E-22 Free Communication/Poster - Blood Flow: JUNE 3, 2011 7:30 AM - 12:30 PM: ROOM: Hall B
PURPOSE: We sought to explore the effect of α1-adrenoreceptor blockade (Prazosin) on dynamic cerebral autoregulation (dCA) during rest, mild and moderate intensity dynamic exercise in humans.
METHODS: Ten healthy human subjects (seven men and three women; age, 27 ± 1 years, height, 176 ± 4 cm, weight, 76± 4 kg; mean ± SE) volunteered to participate in the present investigation. Their baseline data was collecting during 15 min of rest in a seated position on the bicycle ergometer. Following rest, subjects pedalled at the rate of 60 rpm at mild workload (10W) for 10 min [Ex80, heart rate (HR) 88±4 bpm]. After 10 min of mild intensity exercise, the workload was increased to raise and mainatain steady-state HR at 130 bpm (Ex130). Subjects exercised at this moderate intensity for 10 min. After the 10 min of rest from the exercise, the subjects ingested α1-adrenoreceptor blocker, Prazosin (.05mg/kg body weight) and recovered at seated rest for 2 hours to achieve the maximum pharmacologic action of the drug. The 'rest-Ex80-Ex130' protocol was then repeated. Five minutes of steady-state data were collected for spectral and transfer function analysis.
RESULTS: A decrease in low frequency (LF) (0.07-0.2 Hz) transfer function gain was observed at Ex130 in the control condition (mean ± SEM, 0.88 ± 0.08 to 0.72 ± 0.05, P < 0.05) indicating an increase in dCA. In contrast, α1-adrenoreceptor blockade caused a significant increase in LF gain from control at rest (0.88 ± 0.08 to 1.09 ± 0.11, P<0.004), identifying impairment in CA. Furthermore, Prazosin ingestion resulted in a significant increase in LF gain at Ex80 and for the Ex130 condition from control (Ex80 control 0.79 ± 0.06 to Prazosin 0.98 ± 0.09, and Ex130 control 0.72 ± 0.05 to prazosin 1.01 ± 0.11, P<0.05). The coherence between MAP and MCA V for all the exercise and drug conditions remained above 0.5 and was accompanied by a decrease in phase shift in the Prazosin condition.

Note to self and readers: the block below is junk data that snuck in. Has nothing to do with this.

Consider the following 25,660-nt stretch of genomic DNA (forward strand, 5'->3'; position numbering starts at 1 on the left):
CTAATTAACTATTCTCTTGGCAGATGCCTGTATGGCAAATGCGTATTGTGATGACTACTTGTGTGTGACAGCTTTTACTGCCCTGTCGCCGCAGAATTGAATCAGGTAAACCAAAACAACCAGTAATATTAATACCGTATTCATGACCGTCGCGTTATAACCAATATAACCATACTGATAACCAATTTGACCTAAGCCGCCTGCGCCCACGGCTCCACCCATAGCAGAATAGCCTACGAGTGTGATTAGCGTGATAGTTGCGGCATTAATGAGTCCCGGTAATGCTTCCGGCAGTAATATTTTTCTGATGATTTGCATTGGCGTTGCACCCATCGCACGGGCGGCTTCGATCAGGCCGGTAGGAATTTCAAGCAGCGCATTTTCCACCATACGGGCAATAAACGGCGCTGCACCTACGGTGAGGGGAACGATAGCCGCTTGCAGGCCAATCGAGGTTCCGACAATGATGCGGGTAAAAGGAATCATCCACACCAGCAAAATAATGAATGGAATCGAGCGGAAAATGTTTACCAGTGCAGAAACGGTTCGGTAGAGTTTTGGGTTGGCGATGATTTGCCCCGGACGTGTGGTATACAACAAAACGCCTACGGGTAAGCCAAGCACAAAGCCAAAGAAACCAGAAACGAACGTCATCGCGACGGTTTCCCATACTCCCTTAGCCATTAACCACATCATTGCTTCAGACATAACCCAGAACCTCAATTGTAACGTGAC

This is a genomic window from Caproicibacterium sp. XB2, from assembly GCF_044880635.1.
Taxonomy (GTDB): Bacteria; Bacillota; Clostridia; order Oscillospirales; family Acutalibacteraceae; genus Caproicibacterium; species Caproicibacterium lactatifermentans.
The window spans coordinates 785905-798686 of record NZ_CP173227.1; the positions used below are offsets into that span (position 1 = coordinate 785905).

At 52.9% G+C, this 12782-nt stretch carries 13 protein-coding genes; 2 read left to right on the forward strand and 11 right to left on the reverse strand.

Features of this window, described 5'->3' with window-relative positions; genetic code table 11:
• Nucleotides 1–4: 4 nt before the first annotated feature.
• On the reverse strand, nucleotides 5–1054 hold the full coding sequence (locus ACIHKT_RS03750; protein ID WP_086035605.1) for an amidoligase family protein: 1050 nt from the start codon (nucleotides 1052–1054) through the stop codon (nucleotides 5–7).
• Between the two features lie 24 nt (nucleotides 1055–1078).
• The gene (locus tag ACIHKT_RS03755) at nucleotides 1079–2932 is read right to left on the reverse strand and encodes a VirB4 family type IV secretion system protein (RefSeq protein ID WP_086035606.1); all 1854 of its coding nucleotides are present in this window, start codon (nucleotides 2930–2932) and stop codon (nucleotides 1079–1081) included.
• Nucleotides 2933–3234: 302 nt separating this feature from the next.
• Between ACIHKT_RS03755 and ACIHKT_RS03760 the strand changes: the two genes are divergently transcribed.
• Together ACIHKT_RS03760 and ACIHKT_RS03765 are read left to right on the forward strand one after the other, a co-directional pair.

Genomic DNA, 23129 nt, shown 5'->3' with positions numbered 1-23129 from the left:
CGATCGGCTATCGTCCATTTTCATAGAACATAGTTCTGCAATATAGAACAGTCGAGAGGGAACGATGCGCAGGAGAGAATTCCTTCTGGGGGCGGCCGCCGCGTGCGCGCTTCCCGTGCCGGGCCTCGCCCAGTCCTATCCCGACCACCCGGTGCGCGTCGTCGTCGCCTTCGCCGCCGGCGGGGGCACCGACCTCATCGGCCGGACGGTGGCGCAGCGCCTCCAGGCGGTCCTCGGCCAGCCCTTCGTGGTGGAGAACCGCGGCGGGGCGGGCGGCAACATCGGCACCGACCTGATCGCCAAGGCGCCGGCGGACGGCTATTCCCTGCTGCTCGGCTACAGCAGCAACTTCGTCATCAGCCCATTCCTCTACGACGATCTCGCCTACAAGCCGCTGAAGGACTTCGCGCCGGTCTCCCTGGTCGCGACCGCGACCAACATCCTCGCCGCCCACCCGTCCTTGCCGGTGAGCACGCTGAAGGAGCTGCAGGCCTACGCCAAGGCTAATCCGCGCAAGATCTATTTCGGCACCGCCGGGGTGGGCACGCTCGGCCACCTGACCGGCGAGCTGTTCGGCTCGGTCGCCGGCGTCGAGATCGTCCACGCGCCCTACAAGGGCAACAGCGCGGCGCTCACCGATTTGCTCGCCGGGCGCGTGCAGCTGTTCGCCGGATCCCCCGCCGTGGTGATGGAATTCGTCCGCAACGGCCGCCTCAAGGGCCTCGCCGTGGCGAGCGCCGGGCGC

CONCLUSION: These findings indicate that α-1 adrenergic receptor blockade results in the impairment of dynamic cerebral autoregulation.
Partially funded by the Cardiovascular Research Institute of UNTHSC and Texas chapter-ACSM